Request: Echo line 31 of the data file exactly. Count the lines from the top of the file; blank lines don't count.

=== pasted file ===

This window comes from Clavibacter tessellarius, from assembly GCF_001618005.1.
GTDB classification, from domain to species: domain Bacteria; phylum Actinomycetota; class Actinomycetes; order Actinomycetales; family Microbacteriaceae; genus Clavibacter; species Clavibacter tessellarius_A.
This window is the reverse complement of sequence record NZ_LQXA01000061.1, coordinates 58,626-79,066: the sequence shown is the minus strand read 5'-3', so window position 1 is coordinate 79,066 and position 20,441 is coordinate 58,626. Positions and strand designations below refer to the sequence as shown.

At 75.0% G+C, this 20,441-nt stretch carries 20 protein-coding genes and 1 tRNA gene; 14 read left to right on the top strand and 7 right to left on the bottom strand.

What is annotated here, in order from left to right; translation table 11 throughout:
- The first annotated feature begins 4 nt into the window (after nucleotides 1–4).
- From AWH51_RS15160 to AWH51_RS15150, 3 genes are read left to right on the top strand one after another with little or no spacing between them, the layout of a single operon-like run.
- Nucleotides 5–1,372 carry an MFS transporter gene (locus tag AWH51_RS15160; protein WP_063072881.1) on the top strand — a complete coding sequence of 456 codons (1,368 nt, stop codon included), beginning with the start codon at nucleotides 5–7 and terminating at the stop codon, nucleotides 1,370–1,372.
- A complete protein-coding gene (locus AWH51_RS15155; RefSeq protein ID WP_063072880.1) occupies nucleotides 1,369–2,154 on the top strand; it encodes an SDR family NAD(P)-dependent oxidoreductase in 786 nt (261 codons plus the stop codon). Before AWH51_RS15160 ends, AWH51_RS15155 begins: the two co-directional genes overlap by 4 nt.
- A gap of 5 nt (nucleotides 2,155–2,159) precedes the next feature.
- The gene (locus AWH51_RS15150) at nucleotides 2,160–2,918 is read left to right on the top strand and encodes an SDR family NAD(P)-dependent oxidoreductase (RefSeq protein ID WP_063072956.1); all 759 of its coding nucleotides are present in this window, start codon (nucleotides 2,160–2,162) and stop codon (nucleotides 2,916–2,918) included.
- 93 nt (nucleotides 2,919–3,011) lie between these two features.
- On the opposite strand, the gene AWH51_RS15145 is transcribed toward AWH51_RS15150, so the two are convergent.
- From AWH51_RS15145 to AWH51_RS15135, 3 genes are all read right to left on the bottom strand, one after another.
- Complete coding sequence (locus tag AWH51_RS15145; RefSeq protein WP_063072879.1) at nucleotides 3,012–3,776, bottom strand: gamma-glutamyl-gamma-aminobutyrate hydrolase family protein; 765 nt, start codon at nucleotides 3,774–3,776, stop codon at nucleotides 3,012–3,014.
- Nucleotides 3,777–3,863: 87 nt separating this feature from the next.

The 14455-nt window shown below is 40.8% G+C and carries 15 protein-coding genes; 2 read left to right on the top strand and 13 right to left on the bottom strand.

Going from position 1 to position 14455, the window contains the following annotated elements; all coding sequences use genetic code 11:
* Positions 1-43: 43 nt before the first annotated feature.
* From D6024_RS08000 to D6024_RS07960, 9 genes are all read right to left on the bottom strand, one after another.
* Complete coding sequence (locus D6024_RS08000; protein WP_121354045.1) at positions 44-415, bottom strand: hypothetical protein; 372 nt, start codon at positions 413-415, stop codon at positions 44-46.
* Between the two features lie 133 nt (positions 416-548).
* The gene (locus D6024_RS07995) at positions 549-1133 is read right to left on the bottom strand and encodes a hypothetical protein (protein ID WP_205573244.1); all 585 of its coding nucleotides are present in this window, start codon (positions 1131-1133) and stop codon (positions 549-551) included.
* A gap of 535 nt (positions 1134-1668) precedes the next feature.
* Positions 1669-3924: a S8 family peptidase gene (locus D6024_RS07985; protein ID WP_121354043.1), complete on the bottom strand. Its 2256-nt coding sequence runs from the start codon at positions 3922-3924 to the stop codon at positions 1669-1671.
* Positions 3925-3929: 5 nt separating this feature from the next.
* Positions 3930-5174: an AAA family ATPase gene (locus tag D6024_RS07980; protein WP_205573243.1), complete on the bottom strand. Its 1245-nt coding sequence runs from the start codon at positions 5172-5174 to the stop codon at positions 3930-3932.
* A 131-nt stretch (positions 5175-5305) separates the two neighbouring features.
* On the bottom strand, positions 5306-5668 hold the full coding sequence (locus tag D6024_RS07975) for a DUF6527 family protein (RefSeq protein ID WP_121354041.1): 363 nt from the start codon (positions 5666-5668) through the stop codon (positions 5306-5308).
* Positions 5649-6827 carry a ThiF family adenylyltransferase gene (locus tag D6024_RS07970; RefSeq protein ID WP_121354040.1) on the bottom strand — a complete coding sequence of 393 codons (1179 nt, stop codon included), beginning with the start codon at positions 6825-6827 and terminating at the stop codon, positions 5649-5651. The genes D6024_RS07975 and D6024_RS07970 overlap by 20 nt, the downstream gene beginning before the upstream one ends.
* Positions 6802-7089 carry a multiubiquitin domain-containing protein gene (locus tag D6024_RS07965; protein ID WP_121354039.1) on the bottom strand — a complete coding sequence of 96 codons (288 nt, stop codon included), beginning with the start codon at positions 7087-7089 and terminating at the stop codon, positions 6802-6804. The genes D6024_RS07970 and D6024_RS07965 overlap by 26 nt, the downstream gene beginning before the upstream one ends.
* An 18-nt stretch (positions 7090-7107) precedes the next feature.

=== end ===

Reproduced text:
* Positions 6802-7089 carry a multiubiquitin domain-containing protein gene (locus tag D6024_RS07965; protein ID WP_121354039.1) on the bottom strand — a complete coding sequence of 96 codons (288 nt, stop codon included), beginning with the start codon at positions 7087-7089 and terminating at the stop codon, positions 6802-6804. The genes D6024_RS07970 and D6024_RS07965 overlap by 26 nt, the downstream gene beginning before the upstream one ends.